Cam Akers and Jordan Travis against Florida’s stout front 7

If you want to be successful against FSU, you can’t let Cam Akers beat you. Everyone knows that.

Transfer quarterback Jordan Travis, whmo Odell Haggins let off the leash at Boston College, is a wild card though.

Travis is electric with his legs, and has averaged over 20 yards a carry in the past 2 games, with rushes of more than 60 yards in each game. In fact, it was Travis’ touchdown run — on his first snap as a Seminole — that changed the trajectory of FSU’s game at Boston College earlier this month, a win the Noles needed to secure bowl eligibility before they arrived in Gainesville.

Florida didn’t a nice job on Bo Nix, the young Auburn dual-threat quarterback. But Travis gives the FSU run game a wrinkle it has lacked, and he’s a good complementary piece to Akers, the do-everything junior who has had his best season as a Seminole in 2019.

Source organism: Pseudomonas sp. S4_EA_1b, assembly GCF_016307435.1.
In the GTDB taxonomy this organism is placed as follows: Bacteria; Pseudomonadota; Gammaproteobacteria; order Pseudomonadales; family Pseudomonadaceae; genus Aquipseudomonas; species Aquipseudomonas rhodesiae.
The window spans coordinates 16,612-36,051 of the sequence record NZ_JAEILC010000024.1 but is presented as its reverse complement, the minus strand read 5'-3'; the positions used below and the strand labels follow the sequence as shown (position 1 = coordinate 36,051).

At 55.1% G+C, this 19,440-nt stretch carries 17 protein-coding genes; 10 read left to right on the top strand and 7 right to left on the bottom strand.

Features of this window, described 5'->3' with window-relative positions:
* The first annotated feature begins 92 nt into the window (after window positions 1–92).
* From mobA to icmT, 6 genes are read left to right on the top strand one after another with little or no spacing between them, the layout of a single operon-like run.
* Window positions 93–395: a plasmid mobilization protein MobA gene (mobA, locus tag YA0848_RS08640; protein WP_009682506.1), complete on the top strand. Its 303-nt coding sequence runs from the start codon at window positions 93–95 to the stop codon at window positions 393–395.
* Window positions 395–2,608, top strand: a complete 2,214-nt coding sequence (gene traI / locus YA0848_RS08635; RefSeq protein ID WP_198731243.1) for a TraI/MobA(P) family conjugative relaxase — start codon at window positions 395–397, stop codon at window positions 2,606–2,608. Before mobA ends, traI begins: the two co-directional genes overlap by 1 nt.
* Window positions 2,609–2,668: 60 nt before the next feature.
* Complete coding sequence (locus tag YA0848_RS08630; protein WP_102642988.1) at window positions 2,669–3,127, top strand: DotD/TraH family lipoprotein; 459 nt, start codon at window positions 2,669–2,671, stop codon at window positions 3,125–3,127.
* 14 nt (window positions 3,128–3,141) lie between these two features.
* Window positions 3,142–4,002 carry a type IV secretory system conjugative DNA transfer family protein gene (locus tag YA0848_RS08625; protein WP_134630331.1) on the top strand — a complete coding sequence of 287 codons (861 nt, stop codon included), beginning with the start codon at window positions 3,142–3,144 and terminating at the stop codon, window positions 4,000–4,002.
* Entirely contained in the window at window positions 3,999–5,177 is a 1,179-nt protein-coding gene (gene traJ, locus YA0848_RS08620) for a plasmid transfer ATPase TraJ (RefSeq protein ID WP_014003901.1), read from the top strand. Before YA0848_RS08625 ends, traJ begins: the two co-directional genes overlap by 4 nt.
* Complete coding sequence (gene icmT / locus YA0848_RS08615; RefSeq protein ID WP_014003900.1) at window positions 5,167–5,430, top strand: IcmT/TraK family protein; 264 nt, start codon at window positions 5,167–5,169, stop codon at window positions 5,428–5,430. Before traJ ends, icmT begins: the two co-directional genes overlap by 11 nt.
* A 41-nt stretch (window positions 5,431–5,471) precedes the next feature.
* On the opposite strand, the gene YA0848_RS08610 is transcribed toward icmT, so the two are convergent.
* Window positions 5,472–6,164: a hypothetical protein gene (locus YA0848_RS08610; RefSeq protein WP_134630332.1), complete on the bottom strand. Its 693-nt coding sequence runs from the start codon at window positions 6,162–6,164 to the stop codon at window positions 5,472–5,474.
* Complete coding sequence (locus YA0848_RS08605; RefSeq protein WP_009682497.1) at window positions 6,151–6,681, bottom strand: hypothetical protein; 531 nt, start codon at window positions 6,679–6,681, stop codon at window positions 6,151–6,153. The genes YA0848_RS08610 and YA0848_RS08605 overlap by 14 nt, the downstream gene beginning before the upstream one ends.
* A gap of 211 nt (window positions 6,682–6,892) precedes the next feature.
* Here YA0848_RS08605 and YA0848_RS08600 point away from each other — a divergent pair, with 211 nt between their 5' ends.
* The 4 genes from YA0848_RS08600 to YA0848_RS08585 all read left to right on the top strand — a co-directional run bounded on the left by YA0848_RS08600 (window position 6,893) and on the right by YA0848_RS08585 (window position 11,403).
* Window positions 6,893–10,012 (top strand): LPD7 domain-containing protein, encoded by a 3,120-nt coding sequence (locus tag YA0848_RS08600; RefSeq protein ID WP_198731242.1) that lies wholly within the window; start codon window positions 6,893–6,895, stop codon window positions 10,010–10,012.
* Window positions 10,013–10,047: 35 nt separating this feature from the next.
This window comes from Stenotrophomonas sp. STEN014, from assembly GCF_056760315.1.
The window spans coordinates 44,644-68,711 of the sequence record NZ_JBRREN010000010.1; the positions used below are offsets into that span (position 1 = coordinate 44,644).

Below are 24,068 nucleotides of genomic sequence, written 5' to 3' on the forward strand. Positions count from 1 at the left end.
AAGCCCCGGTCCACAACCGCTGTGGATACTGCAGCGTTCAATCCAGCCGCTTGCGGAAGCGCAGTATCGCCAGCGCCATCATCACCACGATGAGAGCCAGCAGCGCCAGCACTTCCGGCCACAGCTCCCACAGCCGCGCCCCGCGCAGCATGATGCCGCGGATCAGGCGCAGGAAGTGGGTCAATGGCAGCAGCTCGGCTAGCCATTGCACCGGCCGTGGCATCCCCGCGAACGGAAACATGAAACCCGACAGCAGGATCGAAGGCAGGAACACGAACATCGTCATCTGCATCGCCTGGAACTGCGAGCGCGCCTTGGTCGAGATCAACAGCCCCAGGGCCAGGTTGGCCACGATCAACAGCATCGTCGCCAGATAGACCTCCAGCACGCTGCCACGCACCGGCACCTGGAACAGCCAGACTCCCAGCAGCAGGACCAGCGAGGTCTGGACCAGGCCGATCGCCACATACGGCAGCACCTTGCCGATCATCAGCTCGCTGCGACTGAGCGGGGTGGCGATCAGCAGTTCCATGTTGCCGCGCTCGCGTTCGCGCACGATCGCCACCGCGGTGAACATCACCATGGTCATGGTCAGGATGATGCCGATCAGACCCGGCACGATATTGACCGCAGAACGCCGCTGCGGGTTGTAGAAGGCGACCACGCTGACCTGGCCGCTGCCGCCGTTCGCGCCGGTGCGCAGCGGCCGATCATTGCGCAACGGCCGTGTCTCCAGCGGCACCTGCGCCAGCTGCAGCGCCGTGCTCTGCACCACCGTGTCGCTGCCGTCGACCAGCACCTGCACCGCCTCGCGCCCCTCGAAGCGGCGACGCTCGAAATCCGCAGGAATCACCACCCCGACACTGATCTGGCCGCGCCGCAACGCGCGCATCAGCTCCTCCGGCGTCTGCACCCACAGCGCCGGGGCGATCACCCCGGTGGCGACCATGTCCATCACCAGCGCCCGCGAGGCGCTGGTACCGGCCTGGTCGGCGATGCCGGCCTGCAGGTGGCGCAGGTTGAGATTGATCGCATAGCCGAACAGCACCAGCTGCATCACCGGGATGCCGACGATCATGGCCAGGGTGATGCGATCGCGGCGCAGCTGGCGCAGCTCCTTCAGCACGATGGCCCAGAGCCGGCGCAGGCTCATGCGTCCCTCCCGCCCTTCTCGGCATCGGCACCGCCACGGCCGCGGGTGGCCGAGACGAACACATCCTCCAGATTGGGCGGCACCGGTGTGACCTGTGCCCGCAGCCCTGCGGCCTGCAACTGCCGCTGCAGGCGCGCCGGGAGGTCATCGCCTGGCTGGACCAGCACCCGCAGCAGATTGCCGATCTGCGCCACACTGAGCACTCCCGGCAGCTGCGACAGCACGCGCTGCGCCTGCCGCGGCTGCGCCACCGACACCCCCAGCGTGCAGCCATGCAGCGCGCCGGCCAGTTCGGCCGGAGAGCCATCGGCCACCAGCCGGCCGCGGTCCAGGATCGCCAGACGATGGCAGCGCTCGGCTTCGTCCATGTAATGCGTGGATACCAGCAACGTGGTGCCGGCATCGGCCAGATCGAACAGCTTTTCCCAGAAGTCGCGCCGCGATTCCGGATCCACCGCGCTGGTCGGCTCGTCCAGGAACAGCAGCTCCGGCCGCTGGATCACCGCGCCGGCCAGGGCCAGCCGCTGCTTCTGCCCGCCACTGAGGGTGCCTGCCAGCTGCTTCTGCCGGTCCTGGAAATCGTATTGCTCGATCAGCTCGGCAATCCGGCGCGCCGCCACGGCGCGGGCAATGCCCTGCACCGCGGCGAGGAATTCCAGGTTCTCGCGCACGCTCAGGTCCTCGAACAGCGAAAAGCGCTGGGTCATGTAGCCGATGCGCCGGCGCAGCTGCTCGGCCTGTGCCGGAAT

Akers has run for a career high 1,042 ards, despite an inconsistent offensive line that ranks 98th in the country in tackles for loss allowed. He’s also been excellent in the passing game, with 28 receptions for 223 yards. His 17 total touchdowns ranks him 6th nationally, and if FSU is to pull the upset, he’ll need to have a monstrous game.

Travis should help make FSU a bit less predictable in their run schemes, but they’ll need to get a push against a Florida front seven that will be healthy for the first time since early in SEC play. Jabari Zuniga and Jon Greenard are expected to play, and the Gators have done a very good job against outstanding power run games like Auburn and Georgia this season even without being completely healthy.

Stranger things have happened, to be sure. South Carolina and LSU both gashed the Gators on the ground, proving that Florida can be beat up front. But for the most part, Florida should slow the traditional run game– which means FSU may need to use both Akers and Travis in creative ways to have a chance to win the Noles’ fifth straight game in The Swamp.